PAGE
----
Internal Transfer

<p>I've been accepted to the College of Engineering, but I'm very interested in transferring to the applied economics program. Any advice or suggestions to make this possible? How can I avoid taking too many unnecessary classes that won’t transfer towards a business major?</p>

<p>you won't be able to transfer immediately, so your first semester may not be entirely productive. I don't know how your schedules are compiled in engineering, but if you have any contact names you might want to start asking them what to do. make sure you get good grades in whatever engineering courses you do end up taking.</p>

<p>I'm worried that the engineering school will have my schedule pretty much set for me. That means that most of the classes I take my first year (since agriculture school requires you to be a Cornell a year before transferring) will not count towards an AEM major. Any suggestions to avoid this?</p>

<p>I think this is just a pretty difficult situation, and you need to deal with someone who is actually employed by Cornell to help students.</p>

<p>Well, thanks anyways. It does seem like a very difficult situation and I feel so overwhelmed... But, thank you. I'll call Cornell this week.</p>

<p>Well, I don't think you'll have extreme trouble getting out of it, but yeah call the school. I mean those are vastly different programs not to mention one is a state-assisted school and the other isn't, so you're dealing with financial changes too. You can probably get away with taking only 2-4 courses in your school (I don't know if Engineering has a core beginning set for students or if it's more freelance) then just take some writing courses and required science classes that you'll need for CALS anyway.</p>

<p>Unfortunately, the school probably won't be thrilled to hear you just got in and already want to be in a different school..haha. It's too bad they won't let a swap occur before orientation, but that would cause issues I suppose.</p>

<p>Alternatively you could stay in engineering and major in IE/OR. Also I've read here that engineers can pursue a minor in AEM, you might look into that.</p>

<p>There are probably not many engineering-specific courses that must be taken as a freshman engineering student. Much of what you would be taking would probably be generic physics, math, chemistry. To the extent these did not meet any AEM requirements they would be counted against free electives. Which I imagine would commensurately reduce the number of free electives you could take subsequently, but you woud still use the credits. You also would take university-wide freshman seminars, these would count for AEM as well, I imagine.</p>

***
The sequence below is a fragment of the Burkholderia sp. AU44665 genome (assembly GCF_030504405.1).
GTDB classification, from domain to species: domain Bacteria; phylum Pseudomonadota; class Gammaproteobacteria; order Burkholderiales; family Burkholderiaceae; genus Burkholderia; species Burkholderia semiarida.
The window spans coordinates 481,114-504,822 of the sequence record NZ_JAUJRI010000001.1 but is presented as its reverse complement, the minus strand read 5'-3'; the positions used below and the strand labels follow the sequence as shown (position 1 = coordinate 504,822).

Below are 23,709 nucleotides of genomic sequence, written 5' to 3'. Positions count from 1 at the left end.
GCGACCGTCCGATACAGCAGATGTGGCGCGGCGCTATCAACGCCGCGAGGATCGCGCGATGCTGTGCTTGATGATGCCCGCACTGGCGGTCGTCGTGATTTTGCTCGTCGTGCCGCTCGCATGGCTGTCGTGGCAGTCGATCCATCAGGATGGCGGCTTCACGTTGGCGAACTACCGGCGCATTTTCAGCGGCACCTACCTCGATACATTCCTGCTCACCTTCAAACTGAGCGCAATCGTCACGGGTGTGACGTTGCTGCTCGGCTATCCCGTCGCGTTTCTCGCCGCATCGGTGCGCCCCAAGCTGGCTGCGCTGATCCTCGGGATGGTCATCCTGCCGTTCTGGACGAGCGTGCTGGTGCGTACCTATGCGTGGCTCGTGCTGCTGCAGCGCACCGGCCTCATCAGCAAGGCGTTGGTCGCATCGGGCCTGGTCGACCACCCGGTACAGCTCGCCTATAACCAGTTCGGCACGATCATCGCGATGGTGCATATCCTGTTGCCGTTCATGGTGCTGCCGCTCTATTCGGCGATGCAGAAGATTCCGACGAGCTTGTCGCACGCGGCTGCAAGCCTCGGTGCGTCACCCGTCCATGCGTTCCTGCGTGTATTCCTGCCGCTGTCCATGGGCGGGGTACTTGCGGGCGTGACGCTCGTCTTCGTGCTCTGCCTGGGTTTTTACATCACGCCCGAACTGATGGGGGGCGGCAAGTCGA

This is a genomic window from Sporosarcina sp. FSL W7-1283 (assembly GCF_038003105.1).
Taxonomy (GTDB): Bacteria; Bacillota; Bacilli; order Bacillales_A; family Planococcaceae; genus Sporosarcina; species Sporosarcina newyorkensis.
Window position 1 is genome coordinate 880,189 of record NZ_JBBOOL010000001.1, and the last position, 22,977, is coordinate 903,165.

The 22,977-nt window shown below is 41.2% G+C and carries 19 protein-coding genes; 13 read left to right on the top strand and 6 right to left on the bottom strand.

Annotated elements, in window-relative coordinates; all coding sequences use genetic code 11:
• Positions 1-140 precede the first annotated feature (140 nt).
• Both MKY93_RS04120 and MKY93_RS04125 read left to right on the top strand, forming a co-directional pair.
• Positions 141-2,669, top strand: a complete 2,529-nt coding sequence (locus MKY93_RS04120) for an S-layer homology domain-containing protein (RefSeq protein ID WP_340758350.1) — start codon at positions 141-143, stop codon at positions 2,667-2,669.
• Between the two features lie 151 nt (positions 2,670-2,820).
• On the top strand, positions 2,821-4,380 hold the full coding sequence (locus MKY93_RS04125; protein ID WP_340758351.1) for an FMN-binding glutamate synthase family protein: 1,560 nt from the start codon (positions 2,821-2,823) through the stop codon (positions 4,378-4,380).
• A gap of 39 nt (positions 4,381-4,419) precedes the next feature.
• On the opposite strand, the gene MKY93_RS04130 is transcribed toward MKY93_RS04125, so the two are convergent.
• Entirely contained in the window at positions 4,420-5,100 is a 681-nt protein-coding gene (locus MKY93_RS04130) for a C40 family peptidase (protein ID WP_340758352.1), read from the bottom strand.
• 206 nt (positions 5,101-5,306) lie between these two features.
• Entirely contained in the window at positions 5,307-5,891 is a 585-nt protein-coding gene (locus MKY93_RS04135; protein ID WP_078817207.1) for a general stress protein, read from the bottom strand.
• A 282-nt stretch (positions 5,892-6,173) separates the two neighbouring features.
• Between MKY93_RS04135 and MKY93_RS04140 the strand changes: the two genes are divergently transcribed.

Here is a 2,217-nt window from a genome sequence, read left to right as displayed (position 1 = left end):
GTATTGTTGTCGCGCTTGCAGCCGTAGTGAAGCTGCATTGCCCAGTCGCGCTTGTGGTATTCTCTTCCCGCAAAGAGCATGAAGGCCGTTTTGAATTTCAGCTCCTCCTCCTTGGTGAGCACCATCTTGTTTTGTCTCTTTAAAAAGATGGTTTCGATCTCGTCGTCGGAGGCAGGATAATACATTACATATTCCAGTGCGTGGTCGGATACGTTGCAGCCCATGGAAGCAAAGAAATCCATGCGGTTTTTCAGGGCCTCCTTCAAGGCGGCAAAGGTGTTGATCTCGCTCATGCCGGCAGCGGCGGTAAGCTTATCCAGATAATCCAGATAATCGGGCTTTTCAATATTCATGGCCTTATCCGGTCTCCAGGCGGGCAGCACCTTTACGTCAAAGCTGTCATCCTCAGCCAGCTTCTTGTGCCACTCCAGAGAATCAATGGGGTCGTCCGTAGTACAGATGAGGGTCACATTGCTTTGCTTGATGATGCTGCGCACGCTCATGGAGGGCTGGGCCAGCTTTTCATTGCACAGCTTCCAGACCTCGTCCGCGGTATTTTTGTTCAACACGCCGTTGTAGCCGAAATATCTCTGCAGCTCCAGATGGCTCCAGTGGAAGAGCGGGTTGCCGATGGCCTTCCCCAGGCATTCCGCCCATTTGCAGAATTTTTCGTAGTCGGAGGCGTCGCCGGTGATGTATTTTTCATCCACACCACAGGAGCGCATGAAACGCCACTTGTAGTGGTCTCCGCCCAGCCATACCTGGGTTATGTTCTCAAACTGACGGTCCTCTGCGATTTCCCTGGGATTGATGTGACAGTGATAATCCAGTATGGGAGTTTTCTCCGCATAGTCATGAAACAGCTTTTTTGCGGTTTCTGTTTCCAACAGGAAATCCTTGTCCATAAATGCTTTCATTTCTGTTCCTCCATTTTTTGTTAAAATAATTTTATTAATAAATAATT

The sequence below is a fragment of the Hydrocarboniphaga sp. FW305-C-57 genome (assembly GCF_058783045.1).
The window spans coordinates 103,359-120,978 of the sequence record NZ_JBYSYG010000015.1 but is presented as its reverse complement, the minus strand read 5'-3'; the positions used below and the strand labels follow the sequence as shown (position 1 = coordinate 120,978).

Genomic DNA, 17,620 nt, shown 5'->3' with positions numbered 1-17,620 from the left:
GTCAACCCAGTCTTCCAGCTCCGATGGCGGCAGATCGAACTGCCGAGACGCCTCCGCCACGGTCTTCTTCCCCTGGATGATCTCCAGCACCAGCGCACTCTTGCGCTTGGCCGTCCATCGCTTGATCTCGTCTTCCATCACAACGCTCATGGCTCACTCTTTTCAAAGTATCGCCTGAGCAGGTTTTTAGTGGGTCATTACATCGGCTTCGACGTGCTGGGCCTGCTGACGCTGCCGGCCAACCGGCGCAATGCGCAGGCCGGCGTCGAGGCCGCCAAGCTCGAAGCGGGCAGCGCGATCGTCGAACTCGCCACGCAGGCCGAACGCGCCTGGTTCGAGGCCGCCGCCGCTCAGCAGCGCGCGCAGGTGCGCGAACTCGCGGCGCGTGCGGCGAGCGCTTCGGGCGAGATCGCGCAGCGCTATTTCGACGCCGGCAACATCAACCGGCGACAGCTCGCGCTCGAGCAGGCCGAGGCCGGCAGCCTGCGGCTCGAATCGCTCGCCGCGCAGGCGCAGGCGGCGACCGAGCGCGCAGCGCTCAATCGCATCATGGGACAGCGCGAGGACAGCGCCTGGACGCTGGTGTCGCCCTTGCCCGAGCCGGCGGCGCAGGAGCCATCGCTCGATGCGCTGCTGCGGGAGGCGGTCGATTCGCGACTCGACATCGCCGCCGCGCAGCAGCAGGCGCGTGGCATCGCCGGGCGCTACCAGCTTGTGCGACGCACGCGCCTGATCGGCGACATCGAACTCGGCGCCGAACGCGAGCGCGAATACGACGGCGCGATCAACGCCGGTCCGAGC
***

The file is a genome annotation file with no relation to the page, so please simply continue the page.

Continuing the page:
<p>Thanks everyone for the information!</p>

<p>About how many people are accepted into the AEM program through internal transfers? Is it an impossible feat?</p>

<p>"I heard it's around 30% within the university...I also heard around 3.6-3.7 is necessary"
<a href="http://talk.collegeconfidential.com/cornell-university/909830-aem-transfer.html?%5B/url%5D"&gt;http://talk.collegeconfidential.com/cornell-university/909830-aem-transfer.html?&lt;/a&gt;&lt;/p>

<p>Someone else posted that they recalled reading the internal transfer acceptance rate to AEM (in a recent year) was 20%, and a 3.8 was necessary (together with strong rest of application, e.g. reasons for transfer,etc).</p>

<p>In absence of published data it is a little hard to be certain.</p>

<p>I second monydad's recommendation of majoring in IE/OR and minoring in AEM.
Of course, don't just stop after you finish the AEM minor requirements.
Take more advanced AEM courses so that you'll learn more useful things.
The reason for majoring in IE/OR instead of AEM is because IE/OR is much more quantitative than AEM.
Not many people can do math well, so having an IE/OR degree will probably help you more than an AEM degree will when finding a job.
So, by majoring in IE/OR and minoring in AEM, you'll get the best of both worlds.</p>

<p>Stupid question - what exactly is an IE/OR degree?</p>

<p><a href="http://www.orie.cornell.edu/orie/brochures/upload/Undergraduate-Handbook-Aug-2007.pdf%5B/url%5D"&gt;http://www.orie.cornell.edu/orie/brochures/upload/Undergraduate-Handbook-Aug-2007.pdf&lt;/a>
School</a> of Operations Research and Information Engineering</p>

<p>Interesting, they changed the name, IE used to mean "Industrial Engineering", had its roots in planning and optimization fro assembly line production and logistics of manufacturing companies.
(Armed forces operations logistics started it all IIRC). I guess times have changed, and emphases with them.</p>

<p>BTW I believe I've read that the AEM minor is open to engineering majors EXCEPT IE/OR majors.</p>

<p>@monydad: It's ORIE now instead of IE/OR. I guess the change was motivated in part by a desire for a pronounceable acronym :D</p>

<p>Don't quote me on that, though.</p>

<p>ya I noticed that, just when I found those links.
I guess some things do change, eventually.</p>

<p>It's amazing how much hasn't though, a bunch of the courses even have the same course numbers.</p>